Mary Grabar

GALEO focused on education benefits and cast SB 458, as “Georgia's Anti-DREAM Act,” because it “would have placed Georgia in the extreme position of being one of three states in the nation that deny access to higher education to undocumented students.” That’s the way the Atlanta Journal-Constitution reported it too.

Sponsor Barry Loudermilk’s explanation—made with exceeding logic and patience during debate—however, was all but ignored. The bill was really about public benefits for illegal aliens and the type of documentation needed. PUBLIC education—at public universities—is a public benefit; under the bill, Georgia would enforce federal law and deny illegal aliens access to public universities. One of the points Loudermilk kept repeating, as opponent after opponent played the “children just wanting education” pity card, was that SB 458 did not prohibit access to PRIVATE colleges. But for GALEO higher education is synonymous with public higher education, one that they believe illegal aliens have a right to enjoy.

By the fortieth and last day of the session the by then toxic provision about higher education benefits would have been struck out had the bill been allowed to go to the House floor.

The Speaker of the House, David Ralston, however, did not call the bill up for a vote. There was a “skyrocket high majority” of votes in both houses to pass the bill, according to King. In his latest newsletter, King blames Governor Nathan Deal as the “root cause” for defeat.

But the negative cast on the bill, as affecting innocent children, was promoted by employees of the University System of Georgia, in the classroom and at the “Teach-In,” where the dean of the College of Education opened the day’s events with remarks in Spanish. D.A. King is used to seeing students and educators pack hearing rooms and dominate testimony. He calls most American universities “de facto training camps for future anti-enforcement radicals.”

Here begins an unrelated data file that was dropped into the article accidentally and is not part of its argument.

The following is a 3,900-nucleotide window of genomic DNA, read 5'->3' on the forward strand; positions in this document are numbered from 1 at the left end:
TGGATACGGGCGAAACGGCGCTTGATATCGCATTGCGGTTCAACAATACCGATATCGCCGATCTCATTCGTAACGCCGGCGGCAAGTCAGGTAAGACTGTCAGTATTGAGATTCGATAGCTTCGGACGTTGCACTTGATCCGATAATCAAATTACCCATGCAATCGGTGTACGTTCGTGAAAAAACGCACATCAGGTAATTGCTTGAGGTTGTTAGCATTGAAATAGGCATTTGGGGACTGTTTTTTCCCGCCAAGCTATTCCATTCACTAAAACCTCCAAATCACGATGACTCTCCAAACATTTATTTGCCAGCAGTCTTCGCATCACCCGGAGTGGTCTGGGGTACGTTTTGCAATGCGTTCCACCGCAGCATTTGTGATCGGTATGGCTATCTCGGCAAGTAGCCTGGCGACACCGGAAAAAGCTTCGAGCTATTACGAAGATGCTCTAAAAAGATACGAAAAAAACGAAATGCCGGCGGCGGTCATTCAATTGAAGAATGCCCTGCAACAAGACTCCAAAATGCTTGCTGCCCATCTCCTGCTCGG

The Board of Regents has been on the side of admitting illegal aliens to Georgia public universities. Chancellor Hank Huckaby testified AGAINST SB 458 on March 19, 2012. But in 2011, before he was appointed to the position by Governor Nathan Deal--when he was REPRESENTATIVE Huckaby--he voted FOR a similar bill, HB 59. One of the activists at the Teach-In bragged that legislators had “listened” to the many students and educators and tabled HB 59. According to King, at that earlier hearing opponents of HB 59 were allowed to take up far more than their allotted three minutes to speak; the chair, Carl Rogers, would not allow a vote, when it was clear that the bill had the votes to pass out of committee.

Why SB 458 failed in the GOP-controlled Georgia Capitol is somewhat of a mystery, although King said he has some theories about why the bill was refused a House vote.

What is not a mystery is that professors and administrators are using public facilities and using students for their own political lobbying purposes.

In addition to revisiting this immigration bill during the next session, legislators need to examine the corruption in education. The balance of power needs to be restored, back to the people who pay for the public institutions.

Mary Grabar

Mary Grabar earned her Ph.D. in English from the University of Georgia and teaches in Atlanta. She is organizing the Resistance to the Re-Education of America at Her writing can be found at

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